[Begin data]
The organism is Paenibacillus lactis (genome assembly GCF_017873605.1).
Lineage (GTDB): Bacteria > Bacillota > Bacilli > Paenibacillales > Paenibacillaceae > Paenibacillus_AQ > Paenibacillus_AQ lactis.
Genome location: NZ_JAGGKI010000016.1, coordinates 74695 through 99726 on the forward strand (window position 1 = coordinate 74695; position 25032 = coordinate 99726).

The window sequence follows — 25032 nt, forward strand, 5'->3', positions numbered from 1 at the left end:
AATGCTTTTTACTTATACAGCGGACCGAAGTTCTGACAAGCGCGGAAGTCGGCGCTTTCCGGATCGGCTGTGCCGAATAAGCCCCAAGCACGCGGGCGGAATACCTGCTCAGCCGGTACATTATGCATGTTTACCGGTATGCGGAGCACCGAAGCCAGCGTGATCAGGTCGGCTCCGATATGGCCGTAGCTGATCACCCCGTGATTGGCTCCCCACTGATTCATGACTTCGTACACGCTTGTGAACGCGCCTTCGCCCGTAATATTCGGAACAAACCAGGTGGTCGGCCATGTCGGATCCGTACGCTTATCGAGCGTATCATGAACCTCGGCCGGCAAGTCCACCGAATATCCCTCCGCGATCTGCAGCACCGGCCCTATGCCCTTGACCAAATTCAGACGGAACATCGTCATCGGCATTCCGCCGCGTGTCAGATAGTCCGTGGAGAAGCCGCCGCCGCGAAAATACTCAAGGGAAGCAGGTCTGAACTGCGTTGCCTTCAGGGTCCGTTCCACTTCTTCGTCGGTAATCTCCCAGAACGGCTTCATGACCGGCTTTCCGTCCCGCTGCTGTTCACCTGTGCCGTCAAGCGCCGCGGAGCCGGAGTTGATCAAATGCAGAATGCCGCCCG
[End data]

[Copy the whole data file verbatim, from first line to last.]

The organism is Paenibacillus lactis (genome assembly GCF_017873605.1).
Lineage (GTDB): Bacteria > Bacillota > Bacilli > Paenibacillales > Paenibacillaceae > Paenibacillus_AQ > Paenibacillus_AQ lactis.
Genome location: NZ_JAGGKI010000016.1, coordinates 74695 through 99726 on the forward strand (window position 1 = coordinate 74695; position 25032 = coordinate 99726).

The window sequence follows — 25032 nt, forward strand, 5'->3', positions numbered from 1 at the left end:
AATGCTTTTTACTTATACAGCGGACCGAAGTTCTGACAAGCGCGGAAGTCGGCGCTTTCCGGATCGGCTGTGCCGAATAAGCCCCAAGCACGCGGGCGGAATACCTGCTCAGCCGGTACATTATGCATGTTTACCGGTATGCGGAGCACCGAAGCCAGCGTGATCAGGTCGGCTCCGATATGGCCGTAGCTGATCACCCCGTGATTGGCTCCCCACTGATTCATGACTTCGTACACGCTTGTGAACGCGCCTTCGCCCGTAATATTCGGAACAAACCAGGTGGTCGGCCATGTCGGATCCGTACGCTTATCGAGCGTATCATGAACCTCGGCCGGCAAGTCCACCGAATATCCCTCCGCGATCTGCAGCACCGGCCCTATGCCCTTGACCAAATTCAGACGGAACATCGTCATCGGCATTCCGCCGCGTGTCAGATAGTCCGTGGAGAAGCCGCCGCCGCGAAAATACTCAAGGGAAGCAGGTCTGAACTGCGTTGCCTTCAGGGTCCGTTCCACTTCTTCGTCGGTAATCTCCCAGAACGGCTTCATGACCGGCTTTCCGTCCCGCTGCTGTTCACCTGTGCCGTCAAGCGCCGCGGAGCCGGAGTTGATCAAATGCAGAATGCCGCCCG